Technological Feasability Puts Decarbonization Goals of the Pacific Northwest in Check
February 13, 2020 - Natural gas-fired generation presents the best solution for new capacity needed in the near term to ensure resource adequacy in the Pacific Northwest, until zero-carbon alternatives that can provide firm capacity become available, an energy analyst told state regulators Tuesday.
Speaking on a panel at the National Association of Regulatory Utility Commissioners' winter policy summit, Arne Olson, a senior partner with the consulting firm Energy and Environmental Economics (E3), said coal retirements and load growth have put the Pacific Northwest in a rough load-resource balance.
The region is at risk of significant capacity shortfalls in the 2020s that could exceed 10 GW by 2030 if more coal retirements beyond what have been announced take place.
The resource stack in the Northwest is dominated by hydropower, accounting for about 35 GW of installed capacity. There is roughly 12 GW of gas-fired generation in operation, and 11 GW of coal. Of that, some 6 GW of coal have announced plans to retire and more announcements could come.
Olson said if all the coal plants in the region were to retire, "we might see a shortfall of as much as 16 GW of capacity by 2030." Given ambitious clean energy targets throughout the West such a scenario is plausible.
While wind, solar and energy storage are contributing to the capacity needs of the region, their inherent intermittency and limited duration put constraints on their ability to address the shortfall, Olson said.
Southwest vs. Northwest
"We have a challenge of how do we keep the lights on in the near term when we need new investment," Olson said. That challenge of ensuring reliability over the long run is complicated by aggressive carbon reduction goals being pursued by a number of states and utilities.
The Southwest has a clear path forward over the next 10 years in that it's a summer peaking system with plentiful solar resources that have been combined with lithium ion batteries, Olson said. Beyond those 10 years though, that region will have to look for other solutions as batteries are generally seen as capable of meeting 20-25% of peakload due to their limited duration.
The Northwest, however, does not have that 10-year buffer, Olson said. The area is winter peaking and its resources' performance is greatly impacted by weather events.
"Everywhere we studied it, when a cold weather event comes through, it coincides with a loss of wind production," Olson said. "The system is designed to have a significant surplus of renewable capacity on most days, ... but you don't have the ability to store that amount for the four or five days you might need it to meet a loss of load event."
Olson contended that when weather doesn't cooperate, the Pacific Northwest could face situations where "almost half of the load can't be served in this system," based on simulations of multi-day events with high loads and low wind production.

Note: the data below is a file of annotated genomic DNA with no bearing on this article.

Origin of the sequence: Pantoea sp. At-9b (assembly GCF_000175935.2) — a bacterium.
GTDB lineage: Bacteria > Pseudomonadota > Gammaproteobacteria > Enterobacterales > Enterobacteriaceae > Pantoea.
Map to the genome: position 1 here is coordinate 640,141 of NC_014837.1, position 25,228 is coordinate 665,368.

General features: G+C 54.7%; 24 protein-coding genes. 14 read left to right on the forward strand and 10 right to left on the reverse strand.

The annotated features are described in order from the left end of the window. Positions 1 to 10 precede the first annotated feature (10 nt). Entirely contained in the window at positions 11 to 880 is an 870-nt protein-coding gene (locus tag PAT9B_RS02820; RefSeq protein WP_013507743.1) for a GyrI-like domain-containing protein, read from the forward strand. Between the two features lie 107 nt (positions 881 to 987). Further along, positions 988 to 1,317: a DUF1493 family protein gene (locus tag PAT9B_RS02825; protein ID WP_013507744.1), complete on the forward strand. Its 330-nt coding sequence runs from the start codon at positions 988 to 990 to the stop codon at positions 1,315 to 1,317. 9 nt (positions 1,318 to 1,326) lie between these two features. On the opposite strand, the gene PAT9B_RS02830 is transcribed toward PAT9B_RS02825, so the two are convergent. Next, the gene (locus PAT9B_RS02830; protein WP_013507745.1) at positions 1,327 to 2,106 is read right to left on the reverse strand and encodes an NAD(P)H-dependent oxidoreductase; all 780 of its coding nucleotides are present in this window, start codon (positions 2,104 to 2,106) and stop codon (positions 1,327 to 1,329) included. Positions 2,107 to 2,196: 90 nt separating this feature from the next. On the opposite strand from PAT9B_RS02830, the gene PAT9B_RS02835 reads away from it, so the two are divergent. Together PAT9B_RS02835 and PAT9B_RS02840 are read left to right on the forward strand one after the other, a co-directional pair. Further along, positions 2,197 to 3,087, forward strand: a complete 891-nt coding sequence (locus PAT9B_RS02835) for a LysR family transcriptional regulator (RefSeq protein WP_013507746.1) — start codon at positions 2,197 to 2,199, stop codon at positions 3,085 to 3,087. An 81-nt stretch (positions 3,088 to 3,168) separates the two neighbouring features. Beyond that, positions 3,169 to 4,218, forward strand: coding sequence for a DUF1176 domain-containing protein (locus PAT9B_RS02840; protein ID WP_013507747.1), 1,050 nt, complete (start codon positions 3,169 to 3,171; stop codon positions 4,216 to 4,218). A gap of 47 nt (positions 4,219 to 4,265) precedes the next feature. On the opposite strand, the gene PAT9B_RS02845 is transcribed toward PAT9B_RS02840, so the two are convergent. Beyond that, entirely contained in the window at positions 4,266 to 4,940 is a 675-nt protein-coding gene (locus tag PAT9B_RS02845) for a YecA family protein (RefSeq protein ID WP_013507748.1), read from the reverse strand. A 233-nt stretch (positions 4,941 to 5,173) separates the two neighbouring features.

E3 concluded after doing these kinds of studies that the region needs "some kind of firm capacity that can turn on and run for an extended, maybe an unlimited, period of time when you really need it."
Currently, the only zero-carbon, firm candidates are nuclear power, fossil generation with carbon capture and sequestration, long-duration storage, hydrogen storage, or net zero carbon fuel like renewable natural gas, Olson said.
"We need at least one of those resources to be able to have a zero carbon electricity system and still provide the reliability people have come to expect, yet each of those, I would say, isn't commercially ready to be deployed at scale today," Olson said. "So we certainly hope that technology gets us there by the time we get to our 2040, 2050 goals, but we have a near term problem that we need investment in these systems throughout the West in order to be able to keep the lights on in the near term."
He continued: "In the absence of one of these zero carbon alternatives, we really have no choice in the near term but to invest in natural gas generation."
Regarding the magnitude of that need, Olson said E3 sees some 20-24 GW of new capacity is needed in the Northwest by 2050, when not accounting for the possibility of further load growth.
"That's twice as much capacity as we have natural gas capacity today in the region," Olson said. "We think there needs to be significant investment in natural gas in the near term, with the intention of using it less and less over the years as more and more wind and solar are built and other zero carbon resources become available to solve this capacity challenge."